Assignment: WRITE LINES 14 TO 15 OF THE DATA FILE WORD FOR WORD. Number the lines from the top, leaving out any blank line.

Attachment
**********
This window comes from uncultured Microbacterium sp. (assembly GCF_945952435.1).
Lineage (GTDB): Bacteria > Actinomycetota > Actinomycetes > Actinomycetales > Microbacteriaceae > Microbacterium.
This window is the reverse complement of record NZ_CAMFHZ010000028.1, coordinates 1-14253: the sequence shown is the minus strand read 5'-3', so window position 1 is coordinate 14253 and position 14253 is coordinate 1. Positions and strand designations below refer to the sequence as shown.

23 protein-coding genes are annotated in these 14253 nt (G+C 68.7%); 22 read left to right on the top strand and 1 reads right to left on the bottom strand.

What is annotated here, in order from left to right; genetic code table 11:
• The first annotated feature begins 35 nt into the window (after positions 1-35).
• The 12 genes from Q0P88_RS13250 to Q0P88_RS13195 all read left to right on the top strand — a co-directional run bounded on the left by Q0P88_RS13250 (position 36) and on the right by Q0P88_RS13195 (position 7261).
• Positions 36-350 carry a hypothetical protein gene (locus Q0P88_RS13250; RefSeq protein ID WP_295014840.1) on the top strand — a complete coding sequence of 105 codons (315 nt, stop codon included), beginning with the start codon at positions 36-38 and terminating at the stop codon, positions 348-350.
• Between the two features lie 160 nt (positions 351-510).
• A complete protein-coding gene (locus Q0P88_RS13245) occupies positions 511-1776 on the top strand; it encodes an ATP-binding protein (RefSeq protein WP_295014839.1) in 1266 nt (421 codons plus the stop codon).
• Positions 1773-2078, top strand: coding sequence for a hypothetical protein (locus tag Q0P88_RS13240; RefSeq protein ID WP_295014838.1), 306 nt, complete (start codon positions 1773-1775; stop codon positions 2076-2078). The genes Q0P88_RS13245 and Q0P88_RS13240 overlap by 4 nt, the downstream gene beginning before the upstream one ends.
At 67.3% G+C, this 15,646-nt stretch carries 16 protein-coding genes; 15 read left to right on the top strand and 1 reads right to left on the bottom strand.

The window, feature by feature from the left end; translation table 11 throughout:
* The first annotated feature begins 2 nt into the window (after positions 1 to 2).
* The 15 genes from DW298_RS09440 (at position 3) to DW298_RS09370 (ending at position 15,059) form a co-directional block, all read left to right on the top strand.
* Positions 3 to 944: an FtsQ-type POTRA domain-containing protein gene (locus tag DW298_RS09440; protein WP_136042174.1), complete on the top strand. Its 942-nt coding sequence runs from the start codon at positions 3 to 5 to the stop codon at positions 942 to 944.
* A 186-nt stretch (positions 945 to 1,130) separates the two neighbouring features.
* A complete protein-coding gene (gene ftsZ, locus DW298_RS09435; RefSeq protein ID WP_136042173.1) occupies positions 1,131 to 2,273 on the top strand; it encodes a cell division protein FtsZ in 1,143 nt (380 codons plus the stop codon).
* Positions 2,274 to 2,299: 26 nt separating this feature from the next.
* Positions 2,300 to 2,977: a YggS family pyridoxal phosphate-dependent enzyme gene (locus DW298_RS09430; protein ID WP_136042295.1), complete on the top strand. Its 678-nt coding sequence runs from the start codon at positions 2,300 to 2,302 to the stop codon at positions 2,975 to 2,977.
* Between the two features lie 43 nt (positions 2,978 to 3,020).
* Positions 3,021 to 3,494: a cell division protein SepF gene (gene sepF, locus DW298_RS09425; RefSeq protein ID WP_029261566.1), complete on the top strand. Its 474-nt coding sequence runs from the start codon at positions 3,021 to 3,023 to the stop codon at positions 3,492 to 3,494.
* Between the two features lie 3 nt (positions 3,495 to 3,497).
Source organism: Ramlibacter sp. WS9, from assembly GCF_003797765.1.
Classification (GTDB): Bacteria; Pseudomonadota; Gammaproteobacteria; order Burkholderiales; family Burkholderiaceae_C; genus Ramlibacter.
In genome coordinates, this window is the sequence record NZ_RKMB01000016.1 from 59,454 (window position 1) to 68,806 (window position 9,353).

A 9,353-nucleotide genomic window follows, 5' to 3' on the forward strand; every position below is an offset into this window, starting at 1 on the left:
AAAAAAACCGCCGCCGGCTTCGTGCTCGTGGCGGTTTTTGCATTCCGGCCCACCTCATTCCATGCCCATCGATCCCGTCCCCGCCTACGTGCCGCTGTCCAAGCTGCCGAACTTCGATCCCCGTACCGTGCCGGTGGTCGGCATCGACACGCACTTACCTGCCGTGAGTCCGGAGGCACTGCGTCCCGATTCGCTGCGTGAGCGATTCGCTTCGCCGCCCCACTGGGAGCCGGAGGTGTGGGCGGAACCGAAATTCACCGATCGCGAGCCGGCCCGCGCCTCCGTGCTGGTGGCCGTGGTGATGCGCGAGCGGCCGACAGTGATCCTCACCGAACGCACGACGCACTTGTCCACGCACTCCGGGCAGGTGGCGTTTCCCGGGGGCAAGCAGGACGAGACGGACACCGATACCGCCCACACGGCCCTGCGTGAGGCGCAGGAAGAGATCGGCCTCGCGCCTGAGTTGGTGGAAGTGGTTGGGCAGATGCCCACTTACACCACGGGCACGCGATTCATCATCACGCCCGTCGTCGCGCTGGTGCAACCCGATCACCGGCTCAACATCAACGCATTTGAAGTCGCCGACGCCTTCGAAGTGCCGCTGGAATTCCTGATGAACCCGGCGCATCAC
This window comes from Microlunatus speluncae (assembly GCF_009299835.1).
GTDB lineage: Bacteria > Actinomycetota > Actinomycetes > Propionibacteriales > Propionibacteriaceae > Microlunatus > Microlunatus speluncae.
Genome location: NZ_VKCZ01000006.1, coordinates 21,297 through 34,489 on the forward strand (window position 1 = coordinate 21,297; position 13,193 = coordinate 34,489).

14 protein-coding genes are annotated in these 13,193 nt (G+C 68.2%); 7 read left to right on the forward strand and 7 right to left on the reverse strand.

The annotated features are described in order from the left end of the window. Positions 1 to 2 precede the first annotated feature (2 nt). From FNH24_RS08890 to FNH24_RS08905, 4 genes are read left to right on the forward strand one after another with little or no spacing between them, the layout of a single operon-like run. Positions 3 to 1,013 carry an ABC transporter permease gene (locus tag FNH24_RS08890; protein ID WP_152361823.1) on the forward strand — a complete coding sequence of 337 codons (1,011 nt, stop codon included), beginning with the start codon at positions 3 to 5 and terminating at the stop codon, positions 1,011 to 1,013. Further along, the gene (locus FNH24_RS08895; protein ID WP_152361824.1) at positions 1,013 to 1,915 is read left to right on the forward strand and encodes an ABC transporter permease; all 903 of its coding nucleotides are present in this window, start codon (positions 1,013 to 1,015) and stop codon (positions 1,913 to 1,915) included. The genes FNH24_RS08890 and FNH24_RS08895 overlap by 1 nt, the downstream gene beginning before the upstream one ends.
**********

* The first annotated feature begins 2 nt into the window (after positions 1 to 2).
* The 15 genes from DW298_RS09440 (at position 3) to DW298_RS09370 (ending at position 15,059) form a co-directional block, all read left to right on the top strand.